Educational reform : an analysis of Lester Thurow's proposal from an existentialist perspective
Armstrong, Peter T.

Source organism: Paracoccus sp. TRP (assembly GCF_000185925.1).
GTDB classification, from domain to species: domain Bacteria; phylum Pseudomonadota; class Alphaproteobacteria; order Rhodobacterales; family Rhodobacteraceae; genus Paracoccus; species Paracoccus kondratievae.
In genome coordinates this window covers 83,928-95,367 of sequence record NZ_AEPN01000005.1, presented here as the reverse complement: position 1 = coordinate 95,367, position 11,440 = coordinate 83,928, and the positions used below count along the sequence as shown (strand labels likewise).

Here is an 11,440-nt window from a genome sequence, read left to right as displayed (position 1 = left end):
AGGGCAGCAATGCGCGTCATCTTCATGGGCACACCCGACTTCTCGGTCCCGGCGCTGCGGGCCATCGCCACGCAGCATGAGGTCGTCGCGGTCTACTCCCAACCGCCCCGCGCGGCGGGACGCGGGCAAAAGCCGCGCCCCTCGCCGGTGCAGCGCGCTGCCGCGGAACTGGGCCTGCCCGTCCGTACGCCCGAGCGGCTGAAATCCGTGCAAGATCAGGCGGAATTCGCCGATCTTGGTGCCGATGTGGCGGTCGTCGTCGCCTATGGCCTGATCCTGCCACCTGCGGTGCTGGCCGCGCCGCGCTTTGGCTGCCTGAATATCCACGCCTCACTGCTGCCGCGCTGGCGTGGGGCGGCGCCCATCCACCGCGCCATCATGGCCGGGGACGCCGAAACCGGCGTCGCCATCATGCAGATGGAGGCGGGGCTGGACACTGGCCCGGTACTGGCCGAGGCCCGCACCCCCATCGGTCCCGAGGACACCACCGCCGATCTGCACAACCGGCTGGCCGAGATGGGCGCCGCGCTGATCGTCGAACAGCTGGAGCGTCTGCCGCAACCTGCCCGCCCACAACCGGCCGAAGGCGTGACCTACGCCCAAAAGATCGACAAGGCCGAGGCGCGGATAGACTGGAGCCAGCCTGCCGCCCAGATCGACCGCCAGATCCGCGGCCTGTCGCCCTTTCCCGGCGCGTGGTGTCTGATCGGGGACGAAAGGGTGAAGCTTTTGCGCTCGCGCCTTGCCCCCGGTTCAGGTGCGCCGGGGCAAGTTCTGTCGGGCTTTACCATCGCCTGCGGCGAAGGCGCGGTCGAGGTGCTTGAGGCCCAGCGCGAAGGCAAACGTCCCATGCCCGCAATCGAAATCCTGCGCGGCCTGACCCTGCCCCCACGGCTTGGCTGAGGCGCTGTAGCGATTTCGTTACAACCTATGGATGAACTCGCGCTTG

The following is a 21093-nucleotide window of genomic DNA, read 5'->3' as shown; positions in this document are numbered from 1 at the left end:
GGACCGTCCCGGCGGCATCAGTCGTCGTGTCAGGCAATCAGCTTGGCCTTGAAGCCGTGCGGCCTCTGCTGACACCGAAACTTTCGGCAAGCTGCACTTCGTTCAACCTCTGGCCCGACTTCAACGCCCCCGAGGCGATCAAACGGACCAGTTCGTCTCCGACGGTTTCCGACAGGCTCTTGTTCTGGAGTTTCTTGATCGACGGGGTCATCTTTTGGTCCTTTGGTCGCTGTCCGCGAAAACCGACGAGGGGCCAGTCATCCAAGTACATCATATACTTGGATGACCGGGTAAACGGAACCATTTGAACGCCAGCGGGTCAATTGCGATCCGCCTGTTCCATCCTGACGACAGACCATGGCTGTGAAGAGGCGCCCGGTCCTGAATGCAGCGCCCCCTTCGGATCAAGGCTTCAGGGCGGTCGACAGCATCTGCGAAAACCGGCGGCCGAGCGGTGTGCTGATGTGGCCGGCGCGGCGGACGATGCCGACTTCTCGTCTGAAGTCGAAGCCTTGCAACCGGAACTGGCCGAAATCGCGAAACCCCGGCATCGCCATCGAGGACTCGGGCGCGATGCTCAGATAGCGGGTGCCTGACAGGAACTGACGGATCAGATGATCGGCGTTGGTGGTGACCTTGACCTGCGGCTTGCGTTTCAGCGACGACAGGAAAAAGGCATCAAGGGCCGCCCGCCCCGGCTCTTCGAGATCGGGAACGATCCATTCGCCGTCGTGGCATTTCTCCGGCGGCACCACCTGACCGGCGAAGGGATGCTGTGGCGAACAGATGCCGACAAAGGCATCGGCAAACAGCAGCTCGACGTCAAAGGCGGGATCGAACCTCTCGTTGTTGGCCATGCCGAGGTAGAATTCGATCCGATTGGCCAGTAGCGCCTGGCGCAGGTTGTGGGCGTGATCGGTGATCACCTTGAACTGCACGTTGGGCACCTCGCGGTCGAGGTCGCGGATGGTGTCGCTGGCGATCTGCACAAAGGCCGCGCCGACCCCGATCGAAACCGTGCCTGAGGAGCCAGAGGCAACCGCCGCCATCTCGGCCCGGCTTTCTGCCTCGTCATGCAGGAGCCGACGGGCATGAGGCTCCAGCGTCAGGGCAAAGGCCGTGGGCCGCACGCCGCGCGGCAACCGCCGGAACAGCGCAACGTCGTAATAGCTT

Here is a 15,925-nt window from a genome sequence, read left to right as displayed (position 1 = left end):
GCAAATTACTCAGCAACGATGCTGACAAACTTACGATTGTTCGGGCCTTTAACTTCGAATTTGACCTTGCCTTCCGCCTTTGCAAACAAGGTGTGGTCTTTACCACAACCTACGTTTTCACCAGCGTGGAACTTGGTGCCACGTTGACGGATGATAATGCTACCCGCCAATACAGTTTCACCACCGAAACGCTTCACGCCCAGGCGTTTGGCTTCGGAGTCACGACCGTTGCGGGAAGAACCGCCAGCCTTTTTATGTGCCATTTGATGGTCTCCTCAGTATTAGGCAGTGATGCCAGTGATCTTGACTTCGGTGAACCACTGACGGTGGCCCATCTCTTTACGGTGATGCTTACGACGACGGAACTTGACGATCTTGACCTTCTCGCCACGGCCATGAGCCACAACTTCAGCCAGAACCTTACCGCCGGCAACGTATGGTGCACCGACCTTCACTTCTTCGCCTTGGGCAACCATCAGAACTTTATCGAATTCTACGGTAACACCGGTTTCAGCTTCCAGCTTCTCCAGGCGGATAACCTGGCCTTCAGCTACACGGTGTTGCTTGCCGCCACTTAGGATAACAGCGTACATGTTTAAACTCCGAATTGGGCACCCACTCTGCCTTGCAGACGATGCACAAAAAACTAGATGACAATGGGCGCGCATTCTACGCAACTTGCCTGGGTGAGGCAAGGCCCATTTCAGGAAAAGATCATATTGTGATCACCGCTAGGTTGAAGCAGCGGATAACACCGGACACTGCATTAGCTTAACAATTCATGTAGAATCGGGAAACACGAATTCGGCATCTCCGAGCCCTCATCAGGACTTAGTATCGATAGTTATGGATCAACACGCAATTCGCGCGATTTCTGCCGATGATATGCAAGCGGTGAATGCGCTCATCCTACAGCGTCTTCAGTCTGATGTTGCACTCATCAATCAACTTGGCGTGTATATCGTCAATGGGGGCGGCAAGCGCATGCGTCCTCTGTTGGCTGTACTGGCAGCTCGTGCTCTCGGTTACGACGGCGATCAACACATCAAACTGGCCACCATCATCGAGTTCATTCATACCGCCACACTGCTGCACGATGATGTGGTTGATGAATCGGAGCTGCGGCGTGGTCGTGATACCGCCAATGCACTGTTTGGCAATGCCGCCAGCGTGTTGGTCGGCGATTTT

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The study is a philosophic approach to educational reform. An existential perspective of education is compared to that of a proposal for educational reform by Lester Thurow, former Dean of the Sloan School of Management at M.I.T. Recent educational reform movements are reviewed to put Mr. Thurow's proposals in context. The existential perspective of education concentrates on the individual and the teacher-pupil relationship. Thurow's approach emphasizes an economically changing world and how the education of students must fit the new economic reality. Research questions are posed by the study. Whose interests should education serve? Should education serve the interests of the economy? How are the interests of the individual met? How does the teacher-pupil relationship affect the learning process? Can the interests of the economy and also the individual be accommodated? Who determines what is to be studied? The interests of the individual are best served, as is the economy, when education is a process of learning, reflection, and discovery for the individual. Existential education reveals to the student who the individual is and what makes life meaningful. Thurow's proposal reflects the external world of the individual with regard to the econo- my to determine the student's direction. The result is a process that is limiting in scope in determining a meaningful life for the individual. What already exists is accepted and not what could be. The study compares and contrasts Thurow's educational proposals with an existential educational perspective in areas of educational aims, methodology, and curriculum. Recommendations of the study promote the existential perspective based on democratic localism as responsive to students' needs. National mandates that reflect economic interests embrace what is and not what can be. An existential curriculum is influenced by the student's interests in an engaged learning and discovery process. The curriculum reflecting the student is promoted as a catalyst for action and not a reaction to what already exists. The business approach interferes with the potential for change.